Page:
Let’s be blunt, the Honda Jazz has a bit of a reputation in this country. While in the US it’s a hit with the youths, here it’s seen as the preserve of the older, less thrill-seeking section of society.
Where I live, for example, there are hordes of Jazzes, all piloted at a steady 40mph by people of pensionable age. It’s hardly a great advert for the car but the fact there are so many out there holding up the traffic indicates the Jazz must be doing something right.
When you dig a little deeper it’s not hard to see its appeal. The Jazz has always focused on being spacious, comfortable, practical and reliable - the kind of things that appeal to many more mature motorists.
So for its all-new version, Honda has remained true to that formula.
Honda Jazz EX
- Price: £21,385 (£22,035 as tested)
- Engine: 1.5-litre, four-cylinder with two electric motors
- Power: 109bhp
- Torque: 187lb ft
- Transmission: E-CVT automatic
- Top speed: 108mph
- 0-62mph: 9.5 seconds
- Economy: 61.4mpg
- CO2 emissions: 104g/km
Aesthetically, the Jazz has always been fairly bland but even in a single colour like our white test car, the latest model’s looks can be kindly described as slightly odd. In white it looks like a fairly anonymous small hatchback but other shades expose a seriously lumpy and gawky looking thing with protruding headlights. Here is a clear case of function over form, designed to create as much space as possible in a small footprint.
And it's here that the Jazz shows its strengths. At 4m long and 1.69m wide it’s the same length as a Fiesta, Corsa or Clio and between 3cm and 10cm narrower yet it feels far more spacious. Specifically, it feels taller and somehow wider and there’s better legroom in the rear. It easily passes the four six-footer test - a miracle in a supermini - and only drivers well over six feet will start to feel cramped in the front. Even then, there’s plenty of headroom and the seats, with their attractive woven-fabric finish, are very supportive and comfortable.
Honda used to be famous for its unbreakable but ugly interiors with plain shiny black plastic. The Jazz is a long way from that. The gloss cream buttons on the steering wheel and finish to the centre console feel modern and fresh and the whole interior has charm and character along with a feeling of quality. There aren’t too many buttons cluttering up the central stack but there are nice knurled metal dials for the air con and a clear display to go with them. Almost everything else is run from the nine-inch touchscreen which is another big leap forward for Honda. The brand has been responsible for one of the worst HMIs in recent years but this new one looks good, responds quickly and has all the functions you’d expect such as nav, trip computer, connected apps, plus Honda’s own voice assistant.
The interior is a riot of other practical touches that just emphasise the Jazz’s strengths. There are deep door pockets, a decent space ahead of the gear lever, two glove boxes - including a neat leather topped one that looks like a dashboard feature - extra cupholders in the dash (like a Transit van), plus twin USB ports for the back seats and little phone pockets in the top of the front seat backs. And, of course, there are Honda’s famous Magic Seats, which fold up to give uniquely wide and tall storage in the back.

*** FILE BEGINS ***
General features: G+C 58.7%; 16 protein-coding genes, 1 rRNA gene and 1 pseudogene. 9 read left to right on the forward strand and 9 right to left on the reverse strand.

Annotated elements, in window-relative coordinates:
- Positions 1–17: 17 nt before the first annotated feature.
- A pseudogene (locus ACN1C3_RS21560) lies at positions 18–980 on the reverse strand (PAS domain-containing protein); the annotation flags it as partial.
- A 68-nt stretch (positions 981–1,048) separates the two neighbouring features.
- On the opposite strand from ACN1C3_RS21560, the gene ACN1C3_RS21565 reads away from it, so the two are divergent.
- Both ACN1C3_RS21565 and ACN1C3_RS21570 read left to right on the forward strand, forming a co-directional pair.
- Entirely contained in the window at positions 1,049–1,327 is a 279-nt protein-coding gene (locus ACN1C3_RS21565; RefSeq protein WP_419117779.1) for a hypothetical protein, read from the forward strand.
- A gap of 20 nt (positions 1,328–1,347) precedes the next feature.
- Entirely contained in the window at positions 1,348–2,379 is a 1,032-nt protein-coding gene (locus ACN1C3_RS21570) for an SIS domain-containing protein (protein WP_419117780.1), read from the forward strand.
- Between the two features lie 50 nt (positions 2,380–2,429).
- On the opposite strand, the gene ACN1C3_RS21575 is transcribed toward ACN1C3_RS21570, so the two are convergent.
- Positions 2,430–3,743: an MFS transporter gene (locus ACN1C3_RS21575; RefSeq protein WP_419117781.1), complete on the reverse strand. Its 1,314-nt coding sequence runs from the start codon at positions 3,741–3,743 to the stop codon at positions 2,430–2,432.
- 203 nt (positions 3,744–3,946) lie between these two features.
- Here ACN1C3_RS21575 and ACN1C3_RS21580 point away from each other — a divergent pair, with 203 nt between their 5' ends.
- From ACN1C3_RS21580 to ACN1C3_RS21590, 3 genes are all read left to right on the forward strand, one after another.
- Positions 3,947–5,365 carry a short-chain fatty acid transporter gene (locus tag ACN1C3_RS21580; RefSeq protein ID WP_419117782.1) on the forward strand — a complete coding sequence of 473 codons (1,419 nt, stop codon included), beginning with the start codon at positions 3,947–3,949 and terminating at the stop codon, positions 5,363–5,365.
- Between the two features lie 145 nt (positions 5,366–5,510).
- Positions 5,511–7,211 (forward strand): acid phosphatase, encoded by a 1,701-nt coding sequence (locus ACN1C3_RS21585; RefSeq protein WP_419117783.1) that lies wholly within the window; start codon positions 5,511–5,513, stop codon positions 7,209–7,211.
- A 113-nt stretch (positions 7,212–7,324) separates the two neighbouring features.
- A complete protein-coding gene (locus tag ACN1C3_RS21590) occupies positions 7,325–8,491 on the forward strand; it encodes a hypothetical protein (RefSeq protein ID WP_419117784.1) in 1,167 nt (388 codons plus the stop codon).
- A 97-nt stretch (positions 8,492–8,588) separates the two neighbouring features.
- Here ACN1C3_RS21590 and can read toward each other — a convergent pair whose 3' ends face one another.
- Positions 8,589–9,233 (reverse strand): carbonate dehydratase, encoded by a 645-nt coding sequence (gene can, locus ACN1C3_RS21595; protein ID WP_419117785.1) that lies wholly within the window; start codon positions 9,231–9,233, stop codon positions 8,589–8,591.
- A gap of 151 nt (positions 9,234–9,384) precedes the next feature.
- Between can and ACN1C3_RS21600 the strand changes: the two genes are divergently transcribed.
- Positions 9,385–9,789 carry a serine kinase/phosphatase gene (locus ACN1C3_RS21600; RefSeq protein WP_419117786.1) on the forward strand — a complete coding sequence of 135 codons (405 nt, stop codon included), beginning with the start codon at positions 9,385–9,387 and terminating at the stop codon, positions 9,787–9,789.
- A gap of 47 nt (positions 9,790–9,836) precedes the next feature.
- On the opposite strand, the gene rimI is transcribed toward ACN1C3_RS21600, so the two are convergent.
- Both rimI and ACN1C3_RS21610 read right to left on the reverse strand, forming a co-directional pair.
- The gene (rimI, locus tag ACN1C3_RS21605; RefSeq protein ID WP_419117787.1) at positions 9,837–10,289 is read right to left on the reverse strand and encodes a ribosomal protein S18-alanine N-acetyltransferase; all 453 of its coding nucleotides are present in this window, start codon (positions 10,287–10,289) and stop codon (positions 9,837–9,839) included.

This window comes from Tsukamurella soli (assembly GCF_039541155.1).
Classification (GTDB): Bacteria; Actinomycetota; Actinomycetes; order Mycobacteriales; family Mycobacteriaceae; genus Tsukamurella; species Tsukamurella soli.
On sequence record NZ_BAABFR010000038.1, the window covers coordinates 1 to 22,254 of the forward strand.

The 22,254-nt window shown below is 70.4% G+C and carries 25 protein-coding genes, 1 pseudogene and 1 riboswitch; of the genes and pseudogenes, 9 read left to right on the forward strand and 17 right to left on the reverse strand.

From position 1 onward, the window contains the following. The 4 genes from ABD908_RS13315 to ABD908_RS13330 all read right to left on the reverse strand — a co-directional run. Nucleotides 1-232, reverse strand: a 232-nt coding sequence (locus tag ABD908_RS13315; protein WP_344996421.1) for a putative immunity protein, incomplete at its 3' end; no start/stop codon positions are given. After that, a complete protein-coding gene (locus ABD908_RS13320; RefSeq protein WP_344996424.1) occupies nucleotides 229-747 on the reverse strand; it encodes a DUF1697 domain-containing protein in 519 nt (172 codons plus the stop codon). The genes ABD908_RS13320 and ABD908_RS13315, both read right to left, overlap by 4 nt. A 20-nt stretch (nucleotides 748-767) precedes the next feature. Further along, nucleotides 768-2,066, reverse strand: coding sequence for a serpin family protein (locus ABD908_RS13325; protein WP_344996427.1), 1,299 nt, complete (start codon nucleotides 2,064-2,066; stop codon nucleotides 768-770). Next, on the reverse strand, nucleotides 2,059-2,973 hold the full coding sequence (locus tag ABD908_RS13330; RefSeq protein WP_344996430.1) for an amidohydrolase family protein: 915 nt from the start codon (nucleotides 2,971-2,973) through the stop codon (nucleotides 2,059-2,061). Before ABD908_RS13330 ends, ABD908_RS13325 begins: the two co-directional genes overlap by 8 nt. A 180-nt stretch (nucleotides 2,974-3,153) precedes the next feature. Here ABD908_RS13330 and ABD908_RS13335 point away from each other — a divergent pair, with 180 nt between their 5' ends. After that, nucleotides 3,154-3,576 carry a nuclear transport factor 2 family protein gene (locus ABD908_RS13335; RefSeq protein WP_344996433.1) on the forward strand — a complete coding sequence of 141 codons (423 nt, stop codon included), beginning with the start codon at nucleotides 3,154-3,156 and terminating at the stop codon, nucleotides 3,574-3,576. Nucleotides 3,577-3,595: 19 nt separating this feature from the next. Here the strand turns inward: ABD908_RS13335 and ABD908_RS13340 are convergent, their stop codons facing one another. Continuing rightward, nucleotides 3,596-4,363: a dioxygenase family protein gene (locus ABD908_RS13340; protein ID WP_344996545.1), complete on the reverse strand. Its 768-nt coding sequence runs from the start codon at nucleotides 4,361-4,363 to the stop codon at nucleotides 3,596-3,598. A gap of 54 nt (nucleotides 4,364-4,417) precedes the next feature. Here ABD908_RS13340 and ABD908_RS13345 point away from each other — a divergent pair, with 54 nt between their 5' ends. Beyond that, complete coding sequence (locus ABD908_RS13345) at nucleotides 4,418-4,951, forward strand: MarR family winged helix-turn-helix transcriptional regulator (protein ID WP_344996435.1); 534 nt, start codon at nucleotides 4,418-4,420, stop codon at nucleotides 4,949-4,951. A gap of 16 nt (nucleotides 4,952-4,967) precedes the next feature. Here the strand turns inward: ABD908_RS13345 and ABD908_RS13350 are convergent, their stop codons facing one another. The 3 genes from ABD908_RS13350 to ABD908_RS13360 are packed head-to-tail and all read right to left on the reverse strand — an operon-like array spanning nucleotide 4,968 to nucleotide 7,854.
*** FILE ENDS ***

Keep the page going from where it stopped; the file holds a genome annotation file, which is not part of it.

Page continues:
The 304-litre boot is on a par with most rivals but there’s an annoying lip at the rear where the seats fold, making it hard to sit more than a couple of shopping bags flat.
All new Honda Jazzes are powered by a e:HEV full hybrid system. Built around a 1.5-litre petrol engine, the hybrid drive uses two electric motors and an electronically controlled CVT fixed-gear transmission.
Total power is 109bhp - in line with rivals - and around town it’s a smooth user-friendly setup. The hybrid system works really well, slipping between modes unobtrusively. It starts in EV for a smooth pull away and the electric motor means there’s plenty of torque for nipping around in town.
However, on the open road the engine becomes coarse and noisy. A soft right foot keeps the worst of the engine’s aural excess under control but at anything above urban speeds there’s a lot of noise until you settle into a cruise. Nought to 62mph takes around nine seconds and the Jazz isn’t a car you’ll thrill in driving but the payoff for a dull drive is an easily achievable real-world economy of 56mpg, rising to 60mpg with just a little care.
For a car aimed at urban use, the Jazz’s ride is a strange weak point. It’s surprisingly bad at coping with potholes and bad surfaces, with an unexpectedly crashy ride quality. Hopefully the incoming Crosstar might address that but apart from the poor ride the Jazz is a great urban runaround - not too big, and smooth and responsive thanks to the hybrid setup.
It’s also packed with equipment. Even entry-level SE-spec cars feature adaptive cruise, lane keep assist and auto-dipping headlights while our EX added heated seats and steering wheel, a reversing camera and the nine-inch screen with integrated Garmin sat nav for the £22,000 list price.
In the UK the Jazz’s core demographic has always been the older buyer who wants something small but roomy, comfy and reliable. That’s unlikely to change with this new model but that’s okay, because for them the new Jazz is more of the same, just better than ever.